England taught harsh lessons
1:28pm Saturday 21st June 2014 in © Press Association 2014
England head coach Stuart Lancaster admitted he was forced to read his under-performing team the riot act at half-time of Saturday's 36-13 rout by New Zealand.
The All Blacks had amassed a 29-6 interval lead after exploiting a passive defence with Julian Savea and Aaron Smith plundering two tries each.
Disaster beckoned in the second half of the climax to the series at the Waikato Stadium, but an improved England responded with a touch down from Marland Yarde.
"We had some pretty sharp words at half-time and we showed a lot more urgency and intensity in the second half and that was reflected in the performance," Lancaster said.
"There's two or three opportunities that we missed and we scored the try."
Narrow losses in Auckland and Dunedin had already placed the series beyond reach, leaving England with the goal of salvaging some pride from the final Test.
Instead, they were blown away as the All Blacks registered a record-equalling 17th successive victory with the deadly Savea claiming his eighth try in four games against the Red Rose.
"We fought hard for two Tests and fought hard in the second-half of the third, but we are behind them in all areas at the moment," Lancaster said.
"For us to win at this level we need to be better and we know that.
"The objective ultimately was to come and win the series and we haven't achieved that, so in that regard we are hugely disappointed.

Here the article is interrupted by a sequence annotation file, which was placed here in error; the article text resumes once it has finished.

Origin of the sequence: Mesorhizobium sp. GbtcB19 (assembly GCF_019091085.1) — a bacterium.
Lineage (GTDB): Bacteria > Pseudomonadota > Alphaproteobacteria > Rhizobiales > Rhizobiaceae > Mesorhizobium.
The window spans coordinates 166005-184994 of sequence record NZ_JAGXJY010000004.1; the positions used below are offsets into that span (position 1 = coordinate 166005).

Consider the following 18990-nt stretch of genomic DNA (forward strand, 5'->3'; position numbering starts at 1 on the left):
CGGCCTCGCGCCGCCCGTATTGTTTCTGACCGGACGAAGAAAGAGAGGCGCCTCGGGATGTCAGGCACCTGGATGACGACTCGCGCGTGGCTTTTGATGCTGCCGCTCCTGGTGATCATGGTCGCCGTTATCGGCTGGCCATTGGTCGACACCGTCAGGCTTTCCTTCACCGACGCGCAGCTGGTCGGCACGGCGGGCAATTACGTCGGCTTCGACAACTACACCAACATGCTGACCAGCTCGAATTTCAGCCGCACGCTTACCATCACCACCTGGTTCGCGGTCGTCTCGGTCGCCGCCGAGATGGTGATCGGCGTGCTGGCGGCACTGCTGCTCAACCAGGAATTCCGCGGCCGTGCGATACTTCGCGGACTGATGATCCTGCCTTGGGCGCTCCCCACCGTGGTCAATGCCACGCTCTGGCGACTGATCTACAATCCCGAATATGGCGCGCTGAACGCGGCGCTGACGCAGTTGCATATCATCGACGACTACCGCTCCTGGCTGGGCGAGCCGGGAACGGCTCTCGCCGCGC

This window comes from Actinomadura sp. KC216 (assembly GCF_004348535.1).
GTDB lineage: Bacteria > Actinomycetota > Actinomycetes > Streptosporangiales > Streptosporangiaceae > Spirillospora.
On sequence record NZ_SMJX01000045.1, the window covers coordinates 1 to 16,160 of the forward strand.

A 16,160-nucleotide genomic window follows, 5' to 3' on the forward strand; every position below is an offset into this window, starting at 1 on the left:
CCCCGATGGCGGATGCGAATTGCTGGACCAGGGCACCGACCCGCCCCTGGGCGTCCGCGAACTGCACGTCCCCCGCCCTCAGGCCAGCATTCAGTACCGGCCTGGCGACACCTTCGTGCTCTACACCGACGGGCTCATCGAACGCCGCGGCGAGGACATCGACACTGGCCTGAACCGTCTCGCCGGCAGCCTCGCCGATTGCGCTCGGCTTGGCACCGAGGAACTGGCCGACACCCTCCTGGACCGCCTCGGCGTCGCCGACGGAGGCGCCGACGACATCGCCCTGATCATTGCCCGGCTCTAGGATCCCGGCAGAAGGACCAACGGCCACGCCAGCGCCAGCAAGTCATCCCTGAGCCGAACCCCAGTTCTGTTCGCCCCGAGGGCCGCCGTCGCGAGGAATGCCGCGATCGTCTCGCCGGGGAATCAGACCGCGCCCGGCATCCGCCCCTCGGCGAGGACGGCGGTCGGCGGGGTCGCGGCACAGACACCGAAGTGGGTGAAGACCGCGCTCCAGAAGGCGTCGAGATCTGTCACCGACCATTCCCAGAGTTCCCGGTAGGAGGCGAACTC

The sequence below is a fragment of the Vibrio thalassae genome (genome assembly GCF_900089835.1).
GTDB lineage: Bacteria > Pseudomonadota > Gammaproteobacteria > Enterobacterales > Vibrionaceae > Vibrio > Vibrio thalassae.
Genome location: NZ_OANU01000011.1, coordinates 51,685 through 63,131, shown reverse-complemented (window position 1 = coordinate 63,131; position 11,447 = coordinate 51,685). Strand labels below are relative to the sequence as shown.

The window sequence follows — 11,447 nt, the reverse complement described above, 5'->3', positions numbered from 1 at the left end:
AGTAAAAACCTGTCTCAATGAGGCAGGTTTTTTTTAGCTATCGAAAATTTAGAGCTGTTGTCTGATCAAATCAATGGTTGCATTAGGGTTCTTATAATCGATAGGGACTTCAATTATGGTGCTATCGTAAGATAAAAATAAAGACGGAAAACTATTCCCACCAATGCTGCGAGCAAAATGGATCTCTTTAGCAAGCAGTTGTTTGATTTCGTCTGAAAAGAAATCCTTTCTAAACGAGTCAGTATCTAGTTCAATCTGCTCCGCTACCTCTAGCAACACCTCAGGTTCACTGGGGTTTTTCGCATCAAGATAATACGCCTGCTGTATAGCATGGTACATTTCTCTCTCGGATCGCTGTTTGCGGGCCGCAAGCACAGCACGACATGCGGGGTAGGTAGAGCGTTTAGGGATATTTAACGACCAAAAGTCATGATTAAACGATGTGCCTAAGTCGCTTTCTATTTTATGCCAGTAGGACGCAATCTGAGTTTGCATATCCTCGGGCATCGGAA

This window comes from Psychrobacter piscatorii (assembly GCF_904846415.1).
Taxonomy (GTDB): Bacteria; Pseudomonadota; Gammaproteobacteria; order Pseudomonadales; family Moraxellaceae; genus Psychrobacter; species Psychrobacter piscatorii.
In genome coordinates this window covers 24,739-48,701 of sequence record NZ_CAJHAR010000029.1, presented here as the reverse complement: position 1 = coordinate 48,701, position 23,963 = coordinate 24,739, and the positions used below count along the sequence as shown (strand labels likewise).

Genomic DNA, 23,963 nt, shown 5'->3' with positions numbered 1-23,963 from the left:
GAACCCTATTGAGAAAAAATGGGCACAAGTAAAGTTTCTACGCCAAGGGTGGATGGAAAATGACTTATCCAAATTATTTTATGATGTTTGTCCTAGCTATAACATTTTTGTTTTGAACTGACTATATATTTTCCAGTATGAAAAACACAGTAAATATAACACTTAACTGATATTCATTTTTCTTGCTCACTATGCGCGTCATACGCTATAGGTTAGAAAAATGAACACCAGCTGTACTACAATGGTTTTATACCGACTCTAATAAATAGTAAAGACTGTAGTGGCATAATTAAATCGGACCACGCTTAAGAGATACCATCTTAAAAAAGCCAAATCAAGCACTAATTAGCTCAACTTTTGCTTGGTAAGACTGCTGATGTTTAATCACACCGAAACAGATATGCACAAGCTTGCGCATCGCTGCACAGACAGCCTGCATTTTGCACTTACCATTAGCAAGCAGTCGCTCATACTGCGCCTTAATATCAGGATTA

"But we've shown enough to demonstrate we are a young team on the up and we have a lot of growth still in us."
England's feeble first-half tackling was punished by the brilliant All Blacks, who should have scored at least two more tries with their head coach Steve Hansen admitting they became "greedy".
Kyle Eastmond repeatedly waved New Zealand's midfield through and as a result was replaced by Luther Burrell at half-time.
Assistant coach Andy Farrell offered an honest assessment of England's shortcomings and reflected on Eastmond's ordeal just two weeks after the Bath centre had starred in the first Test.
"Our defence started poorly and it got worse. We were reactive instead of going and getting them, which our defence has always been about," Farrell said.
"We certainly weren't anywhere near 80 per cent and you need all hands on deck to play an international game.
"The first half wasn't good enough and we have something in black and white now for what intensity looks like and what it definitely doesn't look like.
"I chatted with Kyle for 10 minutes and he's disappointed. Two or three weeks ago we were talking about the progress he's made and everyone was raving about his performance in Auckland.
"You don't become a bad player overnight by any. It's the intensity part that he struggled with.
"Kyle's got all the skills, he was just a bit off the pace as far as getting set and being ready to go were concerned."
New Zealand became the third team to string together 17 Test victories and have the opportunity to break the record when they face Australia in Sydney on August 16.
Talk of the achievement was banned by the All Blacks in the build up to Saturday's showdown in Hamilton, but captain Richie McCaw finally admitted his team have set it as an objective.
"You don't make a big deal of the record but it's something we're keen to achieve. We want it outright," McCaw said.
"We acknowledge it and then work out how to achieve it. It's about preparing well and getting ready to perform. If we get that right we'll add the win we want."